This is Hannah’s story, as told to me.

Bulimia kind of caught me by surprise. I grew up in a great Christian home, but my dad was a pastor for most of my life, and I always felt pressure to be perfect from others because of that. I was pretty average, really, with weight, academics, and sports ability for most of my life. At 5’9”, I weighed 160 pounds. My senior year of high school, I started to get serious with lacrosse because I discovered I was really good at it, and I started eating healthy and working out a lot.

People noticed the changes, and at first I got a lot of compliments, so I continued to work out harder, eat less, and lose more weight. Those compliments soon turned into concerns. Friends made comments on my body shape, which made me feel more self-conscious, when I was finally feeling good about myself. It felt like I could never be good enough, no matter what. People kept commenting on the amount of food I ate, and I began to get angry and defensive. My thought was that I had great self-control to not eat a lot or not eat sweets. I thought I was being “good” and that people were just jealous. I was so angry all the time. I was wrapped up in my issues, and I became someone that was never happy, kept everything bottled up inside, yet appeared to others to be fine. But the constant comments tore me up.

I started to binge eat to make everyone else happy, but then a tremendous amount of guilt would come upon me and I would go purge. This continued for the whole summer after my senior year, and during my freshman year of college; I just spiraled downward. I felt so alone, and I binged and purged all the time. I became deeply depressed, and at times I wished God would just take my life. I had fallen very far from him, and I tried to fill that void by obsessing over my body. It was sick. At this point, I weighed about 125.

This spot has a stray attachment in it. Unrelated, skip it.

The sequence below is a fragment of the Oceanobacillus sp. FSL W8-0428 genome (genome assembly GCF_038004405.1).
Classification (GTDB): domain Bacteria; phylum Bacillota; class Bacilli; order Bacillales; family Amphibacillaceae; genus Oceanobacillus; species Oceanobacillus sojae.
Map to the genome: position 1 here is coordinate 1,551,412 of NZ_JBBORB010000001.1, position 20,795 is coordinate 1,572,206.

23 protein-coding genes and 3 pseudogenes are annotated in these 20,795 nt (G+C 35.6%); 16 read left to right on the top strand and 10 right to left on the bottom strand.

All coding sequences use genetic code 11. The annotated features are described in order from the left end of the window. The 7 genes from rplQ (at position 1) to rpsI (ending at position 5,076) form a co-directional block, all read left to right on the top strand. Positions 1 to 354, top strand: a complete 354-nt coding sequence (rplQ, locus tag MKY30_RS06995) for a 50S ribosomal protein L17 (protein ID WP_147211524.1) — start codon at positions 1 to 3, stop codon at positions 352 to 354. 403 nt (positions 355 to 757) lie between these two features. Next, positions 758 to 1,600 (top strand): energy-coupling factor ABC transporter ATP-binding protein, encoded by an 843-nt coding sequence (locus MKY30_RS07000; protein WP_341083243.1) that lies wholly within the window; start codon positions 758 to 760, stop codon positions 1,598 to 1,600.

At that point, my best friend opened up to me that she was bulimic and wanted help with how to tell her parents. I told her I couldn’t help her because I was working on that myself. I finally opened up to my parents about the bulimia a bit after Christmas; it was the hardest thing to do, but I felt such release. My family had known that something was wrong, but didn’t know how to approach it with me. I renewed my relationship with God that day and huge guilt was lifted from me; I started climbing out of the deep hole I’d fallen into.

From that point on, I only purged once more. Because I had invited everyone back into my life, I told those closest to me, and they were so supportive. I started to pray more, read my Bible again, and was able to listen to people again. I had issues with anxiety when I stopped binging and purging, and did feel guilty about eating normal amounts of food. But whenever I felt that anxiety, I would tell someone and pray. I finally realized that everyone experiences anxiety sometimes, and it’s not that big of a deal. I got over myself and let God take my thoughts captive and make them his. It wasn’t an overnight success; the process took months. But it was surely worth the effort of climbing out.

I’m doing well now. I’m at a place where I can gain weight and still be ok. I lost my period for almost a year, and recently got it back, which makes me so happy because I really would like to eventually have kids. It would break my heart if I couldn’t have children someday, because I’ve been so focused on myself. People still make comments about how skinny I am. But I’ve decided to just joke with them, and I don’t take it personally anymore. I’m ok with who I am now.

As far as advice to anyone struggling with an eating disorder, you need to know that you’re not the only one! Get help if you need it. You only live once. You need to just live, and learn to love life, I Climbed Back Outit’s so short! God made you in his image, and you’re perfect just the way you are. It can be a hard concept to grasp, but once you learn to love yourself and appreciate all the things that make you who you are, life becomes so much better!

I’m ready to begin my sophomore year of college at Winona State, and I feel that I’ve fully climbed out of the dark hole of bulimia. I plan to focus a lot on school, and I am determined to do well and keep up my close relationship with God. He helped me at my lowest, and I know that with him anything is possible! I want to become an occupational therapist because I love helping people. I believe it is part of who God created me to be.